28th September 1914 (Monday)

BORN TODAY: in Zell am See, Salzburg, Austria – Maria Agatha Franziska Gobertina von Trapp, member of the Trapp Family Singers who migrated to the USA in 1938, and later a lay missionary in Papua New Guinea. Maria Franziska von Trapp died on Tuesday, 18 February 2014 in Vermont aged 99. RIP.

http://en.wikipedia.org/wiki/Maria_Franziska_von_Trapp

War!

On the Western Front: As German forces advance to La Boisselle (a village in the Sommes department which will be completely destroyed by later events) they cross a flat area where they find the bodies of dead French soldiers killed by shrapnel….

“The French put these bodies off the road but did not take the time to bury them. In fact the corpses were never to be buried as this part of France was to become one of the most dangerous, if not the most dangerous place on the whole Western Front” [“The Other Side of the Wire – With the German XIV Reserve Corps on the Somme, September 1914 – June 1916”]

http://www.amazon.co.uk/Other-Side-Wire-September-1914-June-ebook/dp/B0094JTMI4/ref=sr_1_2?s=digital-text&ie=UTF8&qid=1411733993&sr=1-2&keywords=the+other+side+of+the+wire

 

 

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11th September 1914 (Friday)

BORN TODAY: in Iowa, USA – Gladys Hanora Hughes, Daughter of Independence.

http://www.obitsforlife.com/obituary/937860/Hughes-Gladys.php

War!

In German New Guinea in the Bismarck Archipelago (now part of Papua New Guinea), the Australian Naval and Military Expeditionary Force successfully invades the island of Neupommern (“New Pomerania” – now called “New Britain”), which it will occupy for the duration of the war. The occupation is in response to a request from the British government for Australian help to destroy German wireless stations in the region, including the one on Neupommern. Australia suffers the first six of its sixty thousand WW1 fatalities.

http://en.wikipedia.org/wiki/New_Britain

https://secure.awm.gov.au/sites/default/files/AWM-Media-kit-The-action-at-Bita-Paka.pdf

Eastern Front: After more than two weeks fighting, the Battle of Galicia, between Russian and Austrian forces, draws to a close. A total of some 130,000 prisoners have been taken by the Russians who have also inflicted 324,000 casualties. The Russians have suffered 225,000 casualties, including 40,000 captured. Russian forces have pushed the front 100 miles into the Carpathian Mountains, completely surrounding the Austrian fortress of Przemyśl (now in South Eastern Poland) which the Russians will besiege until March 1915, when the garrison finally surrenders. [Wikipedia].

http://en.wikipedia.org/wiki/Battle_of_Galicia

http://en.wikipedia.org/wiki/Siege_of_Przemy%C5%9Bl

 

 

 

22nd May 1913 (Thursday)

BORN TODAY ONE HUNDRED YEARS AGO TODAY (1813): In Leipzig, Germany – Wilhelm Richard Wagner, revered opera composer who: brought to the world the Ring of the Nibelung; built his own opera house in Beyreuth; endured and enjoyed political exile, turbulent love affairs, poverty and repeated flight from his creditors; became associated with antisemitic ideas; and died in living memory in Venice, just 30 years ago in 1883.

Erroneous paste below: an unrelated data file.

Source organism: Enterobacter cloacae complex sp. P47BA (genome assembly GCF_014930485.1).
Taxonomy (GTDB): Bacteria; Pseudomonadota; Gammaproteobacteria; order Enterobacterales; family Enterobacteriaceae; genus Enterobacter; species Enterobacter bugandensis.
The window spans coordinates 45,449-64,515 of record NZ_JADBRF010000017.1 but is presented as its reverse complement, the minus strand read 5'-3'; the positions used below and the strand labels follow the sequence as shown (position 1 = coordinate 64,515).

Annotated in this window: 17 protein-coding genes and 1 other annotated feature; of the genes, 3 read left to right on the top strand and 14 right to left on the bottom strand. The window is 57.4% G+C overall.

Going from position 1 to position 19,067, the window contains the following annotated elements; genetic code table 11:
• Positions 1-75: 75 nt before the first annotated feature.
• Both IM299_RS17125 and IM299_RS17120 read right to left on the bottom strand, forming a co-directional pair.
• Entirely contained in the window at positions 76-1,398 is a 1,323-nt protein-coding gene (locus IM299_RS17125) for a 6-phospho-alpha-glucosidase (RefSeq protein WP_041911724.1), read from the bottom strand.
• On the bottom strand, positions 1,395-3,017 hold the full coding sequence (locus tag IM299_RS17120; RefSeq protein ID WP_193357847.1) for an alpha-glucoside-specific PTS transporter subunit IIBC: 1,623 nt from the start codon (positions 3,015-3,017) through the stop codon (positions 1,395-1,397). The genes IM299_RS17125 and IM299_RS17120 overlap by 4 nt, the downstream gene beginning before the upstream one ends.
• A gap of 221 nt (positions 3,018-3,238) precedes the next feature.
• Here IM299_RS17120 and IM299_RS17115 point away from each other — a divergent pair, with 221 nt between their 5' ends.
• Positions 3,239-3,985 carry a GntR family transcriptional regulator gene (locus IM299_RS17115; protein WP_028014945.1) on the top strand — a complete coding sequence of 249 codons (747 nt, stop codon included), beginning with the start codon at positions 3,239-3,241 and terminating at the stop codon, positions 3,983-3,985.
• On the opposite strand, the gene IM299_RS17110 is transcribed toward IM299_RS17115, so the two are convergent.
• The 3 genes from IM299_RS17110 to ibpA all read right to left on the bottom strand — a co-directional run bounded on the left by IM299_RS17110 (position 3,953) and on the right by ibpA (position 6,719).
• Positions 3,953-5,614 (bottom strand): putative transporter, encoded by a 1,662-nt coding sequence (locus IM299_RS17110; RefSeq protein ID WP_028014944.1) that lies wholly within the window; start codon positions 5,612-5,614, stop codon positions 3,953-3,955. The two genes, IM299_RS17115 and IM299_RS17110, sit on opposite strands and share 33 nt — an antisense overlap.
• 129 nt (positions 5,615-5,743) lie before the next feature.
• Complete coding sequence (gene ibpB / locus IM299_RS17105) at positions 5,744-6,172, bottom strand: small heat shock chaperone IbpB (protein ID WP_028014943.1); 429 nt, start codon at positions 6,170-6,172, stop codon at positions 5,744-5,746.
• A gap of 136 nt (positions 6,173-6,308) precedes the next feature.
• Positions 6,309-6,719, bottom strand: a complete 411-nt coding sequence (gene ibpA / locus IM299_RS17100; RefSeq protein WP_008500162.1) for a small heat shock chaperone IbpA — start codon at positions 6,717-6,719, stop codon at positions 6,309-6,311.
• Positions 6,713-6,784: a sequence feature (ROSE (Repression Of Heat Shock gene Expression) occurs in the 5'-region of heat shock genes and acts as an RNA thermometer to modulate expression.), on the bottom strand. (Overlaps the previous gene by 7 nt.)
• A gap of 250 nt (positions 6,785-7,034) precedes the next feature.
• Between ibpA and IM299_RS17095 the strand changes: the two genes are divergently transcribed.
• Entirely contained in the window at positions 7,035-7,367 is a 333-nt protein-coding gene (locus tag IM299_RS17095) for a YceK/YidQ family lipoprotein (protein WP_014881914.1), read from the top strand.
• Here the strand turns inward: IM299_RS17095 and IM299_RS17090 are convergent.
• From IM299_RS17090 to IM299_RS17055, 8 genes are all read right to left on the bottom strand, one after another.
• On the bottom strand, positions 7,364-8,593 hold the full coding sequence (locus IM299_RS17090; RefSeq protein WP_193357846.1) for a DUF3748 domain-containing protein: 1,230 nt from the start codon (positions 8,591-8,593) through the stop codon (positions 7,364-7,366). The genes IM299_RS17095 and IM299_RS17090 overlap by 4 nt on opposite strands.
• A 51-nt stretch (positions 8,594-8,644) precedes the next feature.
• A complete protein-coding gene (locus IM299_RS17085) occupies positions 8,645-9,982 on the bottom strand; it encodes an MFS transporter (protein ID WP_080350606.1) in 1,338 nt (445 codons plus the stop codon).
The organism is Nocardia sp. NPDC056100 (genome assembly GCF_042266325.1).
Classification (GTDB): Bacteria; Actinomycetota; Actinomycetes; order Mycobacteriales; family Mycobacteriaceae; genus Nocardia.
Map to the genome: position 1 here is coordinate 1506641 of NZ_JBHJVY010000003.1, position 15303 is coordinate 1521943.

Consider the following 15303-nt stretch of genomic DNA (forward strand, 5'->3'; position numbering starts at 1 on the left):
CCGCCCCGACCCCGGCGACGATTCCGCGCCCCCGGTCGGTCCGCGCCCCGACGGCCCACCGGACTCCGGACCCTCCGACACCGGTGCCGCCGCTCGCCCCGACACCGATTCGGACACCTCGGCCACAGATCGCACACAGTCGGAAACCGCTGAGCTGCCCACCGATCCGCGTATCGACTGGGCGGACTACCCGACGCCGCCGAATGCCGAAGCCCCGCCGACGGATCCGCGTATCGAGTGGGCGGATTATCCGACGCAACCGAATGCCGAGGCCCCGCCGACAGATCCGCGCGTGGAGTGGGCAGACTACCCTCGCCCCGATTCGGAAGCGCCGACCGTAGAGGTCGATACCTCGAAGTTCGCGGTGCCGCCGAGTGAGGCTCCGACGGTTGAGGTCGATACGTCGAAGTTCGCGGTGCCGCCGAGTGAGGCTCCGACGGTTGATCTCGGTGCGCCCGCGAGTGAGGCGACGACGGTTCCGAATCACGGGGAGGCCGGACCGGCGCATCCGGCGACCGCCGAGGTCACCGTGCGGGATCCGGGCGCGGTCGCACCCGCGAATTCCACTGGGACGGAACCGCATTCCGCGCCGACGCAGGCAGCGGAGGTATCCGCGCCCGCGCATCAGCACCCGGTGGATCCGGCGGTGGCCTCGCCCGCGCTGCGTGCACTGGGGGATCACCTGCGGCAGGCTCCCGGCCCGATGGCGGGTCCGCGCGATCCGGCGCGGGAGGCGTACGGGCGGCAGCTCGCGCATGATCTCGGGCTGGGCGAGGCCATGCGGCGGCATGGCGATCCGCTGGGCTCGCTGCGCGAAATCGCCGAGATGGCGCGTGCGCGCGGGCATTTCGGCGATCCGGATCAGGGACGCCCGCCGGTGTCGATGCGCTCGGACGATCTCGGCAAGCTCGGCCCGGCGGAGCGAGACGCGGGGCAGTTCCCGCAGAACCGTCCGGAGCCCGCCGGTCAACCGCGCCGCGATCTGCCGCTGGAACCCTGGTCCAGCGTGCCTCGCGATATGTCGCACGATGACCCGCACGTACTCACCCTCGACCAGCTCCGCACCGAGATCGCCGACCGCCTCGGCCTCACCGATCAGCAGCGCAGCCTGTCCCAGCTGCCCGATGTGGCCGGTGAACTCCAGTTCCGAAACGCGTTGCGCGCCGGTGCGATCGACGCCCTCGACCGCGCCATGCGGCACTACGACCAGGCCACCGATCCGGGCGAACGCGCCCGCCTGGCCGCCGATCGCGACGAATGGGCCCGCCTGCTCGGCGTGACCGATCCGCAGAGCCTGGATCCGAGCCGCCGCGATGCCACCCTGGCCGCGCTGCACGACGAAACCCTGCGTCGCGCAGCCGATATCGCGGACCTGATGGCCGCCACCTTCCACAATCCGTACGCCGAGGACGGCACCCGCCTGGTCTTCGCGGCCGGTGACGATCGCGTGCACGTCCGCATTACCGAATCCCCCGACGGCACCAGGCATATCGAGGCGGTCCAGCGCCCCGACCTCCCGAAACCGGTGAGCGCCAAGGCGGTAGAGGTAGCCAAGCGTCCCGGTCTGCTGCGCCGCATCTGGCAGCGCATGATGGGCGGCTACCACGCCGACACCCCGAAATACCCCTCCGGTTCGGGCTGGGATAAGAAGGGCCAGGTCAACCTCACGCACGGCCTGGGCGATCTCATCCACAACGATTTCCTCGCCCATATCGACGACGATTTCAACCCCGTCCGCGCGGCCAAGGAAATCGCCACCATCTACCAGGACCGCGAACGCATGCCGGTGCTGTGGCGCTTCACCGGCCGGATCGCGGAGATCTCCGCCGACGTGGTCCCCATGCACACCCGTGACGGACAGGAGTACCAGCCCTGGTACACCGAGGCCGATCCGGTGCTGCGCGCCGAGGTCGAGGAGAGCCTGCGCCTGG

Arms Race – at Barrow in Furness, UK – the Vickers Armaments company launches HMAS AE1, a submarine of the Royal Australian Navy. She will be lost at sea off Papua New Guinea in September 1914.

Transport and technology: In Wabash, Indiana – 11 year old Morris Eagan is killed when he fails to see an approaching automobile being driven by a “demonstrator” [Madison Courier newspaper, 23rd May 1913].

3rd April 1913 (Thursday)

BORN TODAY, in a fjord fractured unpronounceable county in mid-Norway – Per Borten, agriculturalist and later the down to earth Prime Minister of Norway from 1965 to 1971.

Women’s suffrage: British suffragette leader Emmeline Pankhurst is found guilty in a London court of incitement to arson in the bombing of the country home of David Lloyd George, Chancellor of the Exchequer.  She is sentenced to three years in prison.

Meantime, in Manchester, UK, Evelyn Manesta, Annie Briggs and Lillian Forester attack pictures in the Manchester Art Gallery.

Arms Race: The German Zeppelin LZ-16 accidentally crosses the French border and makes an emergency landing in Lunéville.  The French detain the airship and its crew for one day, making detailed drawings and investigations of its workings.  The affair raises tensions on both sides.

In Glasgow, at the William Beardmore shipyard, HMS Inconstant, an Arethusa class light destroyer is laid down for the UK Royal Navy.

Science and technology: J.B. Watson launches Behavioural Psychology on an unsuspecting world with his lecture at Columbia University: “Image and affection in behaviour”.

Exploration: Alexander Wollaston brings to a close his expedition (“The second english south New Guinea expedition”) after he capsizes his canoe and loses most of his equipment and his diary, but not his collection. He intends to return to New Guinea but the First World War will prevent him from returning. On 3rd June1934 he will be shot dead in his college rooms by one his Cambridge students.

The Dismal science: John Maynard Keynes takes a seat on the Royal (British) Commission to enquire into (Indian) Finance and Currency.

Society and Culture: the first block of land is sold in Leeton, in the newly irrigated rice-growing Riverina district of New South Wales.

Transportation: Nova Lima, in the Minas Gerais State in central South Eastern Brazil, opens its electic tramway system.

Shipping accidents: the trawler “Dauntless” out of Hull, England is posted missing after failing to arrive back from a five week trip to the Icelandic fishing grounds. 12 crewmen are lost.